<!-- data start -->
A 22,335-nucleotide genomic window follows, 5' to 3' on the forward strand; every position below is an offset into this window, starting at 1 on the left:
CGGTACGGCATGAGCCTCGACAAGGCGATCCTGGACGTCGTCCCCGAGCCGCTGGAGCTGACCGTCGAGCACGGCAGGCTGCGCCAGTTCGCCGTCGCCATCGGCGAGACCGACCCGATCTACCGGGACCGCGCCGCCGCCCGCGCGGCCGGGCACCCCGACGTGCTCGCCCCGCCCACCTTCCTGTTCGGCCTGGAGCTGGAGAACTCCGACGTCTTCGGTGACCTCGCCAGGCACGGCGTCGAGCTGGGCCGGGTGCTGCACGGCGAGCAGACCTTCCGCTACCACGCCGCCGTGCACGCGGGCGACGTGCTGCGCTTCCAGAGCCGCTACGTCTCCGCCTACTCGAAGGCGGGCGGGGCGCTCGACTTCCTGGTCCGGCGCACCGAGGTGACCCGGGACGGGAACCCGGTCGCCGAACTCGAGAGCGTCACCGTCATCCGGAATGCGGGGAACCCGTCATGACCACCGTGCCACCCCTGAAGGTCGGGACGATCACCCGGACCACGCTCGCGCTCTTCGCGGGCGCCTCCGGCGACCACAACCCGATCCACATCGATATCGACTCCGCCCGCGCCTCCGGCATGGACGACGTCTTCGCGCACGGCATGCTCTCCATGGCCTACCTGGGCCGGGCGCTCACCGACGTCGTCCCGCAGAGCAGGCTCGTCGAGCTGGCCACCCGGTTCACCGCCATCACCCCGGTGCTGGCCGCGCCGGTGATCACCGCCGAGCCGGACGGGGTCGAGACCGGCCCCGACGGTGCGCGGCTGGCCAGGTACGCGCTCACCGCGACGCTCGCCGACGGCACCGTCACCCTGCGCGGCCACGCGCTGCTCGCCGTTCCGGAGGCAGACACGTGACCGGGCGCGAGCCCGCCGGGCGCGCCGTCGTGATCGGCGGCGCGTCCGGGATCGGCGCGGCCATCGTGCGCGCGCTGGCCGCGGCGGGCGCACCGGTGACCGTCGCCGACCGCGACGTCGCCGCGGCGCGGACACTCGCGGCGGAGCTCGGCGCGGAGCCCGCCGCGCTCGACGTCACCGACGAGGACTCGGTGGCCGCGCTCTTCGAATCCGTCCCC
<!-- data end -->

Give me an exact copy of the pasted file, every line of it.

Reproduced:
A 22,335-nucleotide genomic window follows, 5' to 3' on the forward strand; every position below is an offset into this window, starting at 1 on the left:
CGGTACGGCATGAGCCTCGACAAGGCGATCCTGGACGTCGTCCCCGAGCCGCTGGAGCTGACCGTCGAGCACGGCAGGCTGCGCCAGTTCGCCGTCGCCATCGGCGAGACCGACCCGATCTACCGGGACCGCGCCGCCGCCCGCGCGGCCGGGCACCCCGACGTGCTCGCCCCGCCCACCTTCCTGTTCGGCCTGGAGCTGGAGAACTCCGACGTCTTCGGTGACCTCGCCAGGCACGGCGTCGAGCTGGGCCGGGTGCTGCACGGCGAGCAGACCTTCCGCTACCACGCCGCCGTGCACGCGGGCGACGTGCTGCGCTTCCAGAGCCGCTACGTCTCCGCCTACTCGAAGGCGGGCGGGGCGCTCGACTTCCTGGTCCGGCGCACCGAGGTGACCCGGGACGGGAACCCGGTCGCCGAACTCGAGAGCGTCACCGTCATCCGGAATGCGGGGAACCCGTCATGACCACCGTGCCACCCCTGAAGGTCGGGACGATCACCCGGACCACGCTCGCGCTCTTCGCGGGCGCCTCCGGCGACCACAACCCGATCCACATCGATATCGACTCCGCCCGCGCCTCCGGCATGGACGACGTCTTCGCGCACGGCATGCTCTCCATGGCCTACCTGGGCCGGGCGCTCACCGACGTCGTCCCGCAGAGCAGGCTCGTCGAGCTGGCCACCCGGTTCACCGCCATCACCCCGGTGCTGGCCGCGCCGGTGATCACCGCCGAGCCGGACGGGGTCGAGACCGGCCCCGACGGTGCGCGGCTGGCCAGGTACGCGCTCACCGCGACGCTCGCCGACGGCACCGTCACCCTGCGCGGCCACGCGCTGCTCGCCGTTCCGGAGGCAGACACGTGACCGGGCGCGAGCCCGCCGGGCGCGCCGTCGTGATCGGCGGCGCGTCCGGGATCGGCGCGGCCATCGTGCGCGCGCTGGCCGCGGCGGGCGCACCGGTGACCGTCGCCGACCGCGACGTCGCCGCGGCGCGGACACTCGCGGCGGAGCTCGGCGCGGAGCCCGCCGCGCTCGACGTCACCGACGAGGACTCGGTGGCCGCGCTCTTCGAATCCGTCCCC